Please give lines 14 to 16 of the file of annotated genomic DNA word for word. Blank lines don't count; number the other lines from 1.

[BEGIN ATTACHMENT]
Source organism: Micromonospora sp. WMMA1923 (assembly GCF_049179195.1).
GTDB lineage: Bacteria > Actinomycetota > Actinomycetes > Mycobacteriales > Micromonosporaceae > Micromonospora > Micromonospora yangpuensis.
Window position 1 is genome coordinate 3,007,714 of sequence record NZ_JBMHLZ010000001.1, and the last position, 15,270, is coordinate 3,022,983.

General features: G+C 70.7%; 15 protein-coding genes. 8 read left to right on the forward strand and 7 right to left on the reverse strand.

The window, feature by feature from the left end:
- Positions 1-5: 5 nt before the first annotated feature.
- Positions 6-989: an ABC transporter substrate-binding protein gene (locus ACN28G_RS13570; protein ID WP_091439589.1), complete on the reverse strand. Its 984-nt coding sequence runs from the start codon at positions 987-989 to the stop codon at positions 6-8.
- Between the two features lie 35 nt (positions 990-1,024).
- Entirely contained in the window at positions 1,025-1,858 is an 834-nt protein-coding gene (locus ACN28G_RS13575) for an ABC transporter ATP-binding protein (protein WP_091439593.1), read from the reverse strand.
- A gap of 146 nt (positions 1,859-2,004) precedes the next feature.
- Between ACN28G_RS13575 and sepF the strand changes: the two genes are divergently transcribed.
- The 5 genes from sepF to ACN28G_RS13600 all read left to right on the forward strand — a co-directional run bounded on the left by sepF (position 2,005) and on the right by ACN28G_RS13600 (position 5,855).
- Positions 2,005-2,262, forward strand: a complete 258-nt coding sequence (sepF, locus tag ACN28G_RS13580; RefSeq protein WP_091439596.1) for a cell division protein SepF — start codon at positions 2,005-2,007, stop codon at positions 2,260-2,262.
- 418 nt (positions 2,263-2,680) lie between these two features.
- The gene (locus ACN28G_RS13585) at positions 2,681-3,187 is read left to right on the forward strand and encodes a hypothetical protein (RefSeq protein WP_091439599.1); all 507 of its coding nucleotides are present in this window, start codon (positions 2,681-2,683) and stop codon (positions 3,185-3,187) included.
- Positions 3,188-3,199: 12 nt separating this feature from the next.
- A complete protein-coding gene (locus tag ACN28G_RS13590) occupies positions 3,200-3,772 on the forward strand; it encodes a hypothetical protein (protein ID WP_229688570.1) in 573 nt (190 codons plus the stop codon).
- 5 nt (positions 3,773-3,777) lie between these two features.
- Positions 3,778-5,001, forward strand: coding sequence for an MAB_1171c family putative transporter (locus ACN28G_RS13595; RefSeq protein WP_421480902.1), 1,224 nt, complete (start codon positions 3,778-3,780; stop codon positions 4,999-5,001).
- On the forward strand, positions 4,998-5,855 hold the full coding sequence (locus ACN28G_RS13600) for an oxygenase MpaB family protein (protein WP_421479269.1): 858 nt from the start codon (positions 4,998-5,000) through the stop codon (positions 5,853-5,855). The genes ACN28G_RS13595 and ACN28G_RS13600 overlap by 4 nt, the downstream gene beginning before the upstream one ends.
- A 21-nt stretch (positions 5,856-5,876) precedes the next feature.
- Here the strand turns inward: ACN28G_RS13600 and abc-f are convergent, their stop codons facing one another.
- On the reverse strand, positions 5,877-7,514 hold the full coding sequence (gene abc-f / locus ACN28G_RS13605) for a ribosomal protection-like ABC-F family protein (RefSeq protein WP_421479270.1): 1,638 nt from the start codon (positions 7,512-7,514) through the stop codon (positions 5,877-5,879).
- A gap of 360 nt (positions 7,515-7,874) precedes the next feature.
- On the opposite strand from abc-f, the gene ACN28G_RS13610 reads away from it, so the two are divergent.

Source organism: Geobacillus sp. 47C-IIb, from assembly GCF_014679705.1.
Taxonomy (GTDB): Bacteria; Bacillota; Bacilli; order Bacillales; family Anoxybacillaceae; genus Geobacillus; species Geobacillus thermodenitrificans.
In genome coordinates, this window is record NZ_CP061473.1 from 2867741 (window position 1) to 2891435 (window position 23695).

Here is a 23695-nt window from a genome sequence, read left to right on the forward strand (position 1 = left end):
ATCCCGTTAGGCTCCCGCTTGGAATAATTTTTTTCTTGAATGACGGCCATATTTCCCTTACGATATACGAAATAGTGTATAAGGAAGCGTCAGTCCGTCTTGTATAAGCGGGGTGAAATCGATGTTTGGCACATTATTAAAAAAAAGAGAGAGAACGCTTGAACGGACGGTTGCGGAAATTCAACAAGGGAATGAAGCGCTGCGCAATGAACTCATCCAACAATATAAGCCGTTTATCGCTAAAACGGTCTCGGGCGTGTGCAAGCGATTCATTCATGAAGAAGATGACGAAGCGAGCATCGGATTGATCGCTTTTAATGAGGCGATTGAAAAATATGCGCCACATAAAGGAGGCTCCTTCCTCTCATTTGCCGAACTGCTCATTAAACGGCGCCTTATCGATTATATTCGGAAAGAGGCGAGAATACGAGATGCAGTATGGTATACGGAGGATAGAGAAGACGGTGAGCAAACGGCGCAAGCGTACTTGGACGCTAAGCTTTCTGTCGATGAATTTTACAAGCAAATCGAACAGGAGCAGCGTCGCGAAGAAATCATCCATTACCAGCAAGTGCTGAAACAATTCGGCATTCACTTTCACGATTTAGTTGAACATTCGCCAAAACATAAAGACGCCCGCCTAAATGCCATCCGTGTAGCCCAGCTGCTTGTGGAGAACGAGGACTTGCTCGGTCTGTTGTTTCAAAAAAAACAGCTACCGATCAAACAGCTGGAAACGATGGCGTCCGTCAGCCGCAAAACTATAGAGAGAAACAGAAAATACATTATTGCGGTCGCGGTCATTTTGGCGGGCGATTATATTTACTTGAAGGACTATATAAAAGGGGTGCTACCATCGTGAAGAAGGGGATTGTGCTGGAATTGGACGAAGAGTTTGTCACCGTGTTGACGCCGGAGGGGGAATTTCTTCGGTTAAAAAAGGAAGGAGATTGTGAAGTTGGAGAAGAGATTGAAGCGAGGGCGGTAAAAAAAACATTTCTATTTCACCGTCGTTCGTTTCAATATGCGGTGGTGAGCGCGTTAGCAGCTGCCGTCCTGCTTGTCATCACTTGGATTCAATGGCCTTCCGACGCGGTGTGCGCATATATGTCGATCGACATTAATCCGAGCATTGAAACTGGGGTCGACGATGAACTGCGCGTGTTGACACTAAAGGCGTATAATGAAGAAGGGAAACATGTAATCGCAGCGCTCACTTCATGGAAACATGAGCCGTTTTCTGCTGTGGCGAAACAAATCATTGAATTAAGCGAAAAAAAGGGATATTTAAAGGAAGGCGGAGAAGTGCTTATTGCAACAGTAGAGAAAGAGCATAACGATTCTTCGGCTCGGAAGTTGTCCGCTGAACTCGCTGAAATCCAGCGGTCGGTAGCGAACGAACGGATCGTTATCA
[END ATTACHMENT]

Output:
- 418 nt (positions 2,263-2,680) lie between these two features.
- The gene (locus ACN28G_RS13585) at positions 2,681-3,187 is read left to right on the forward strand and encodes a hypothetical protein (RefSeq protein WP_091439599.1); all 507 of its coding nucleotides are present in this window, start codon (positions 2,681-2,683) and stop codon (positions 3,185-3,187) included.
- Positions 3,188-3,199: 12 nt separating this feature from the next.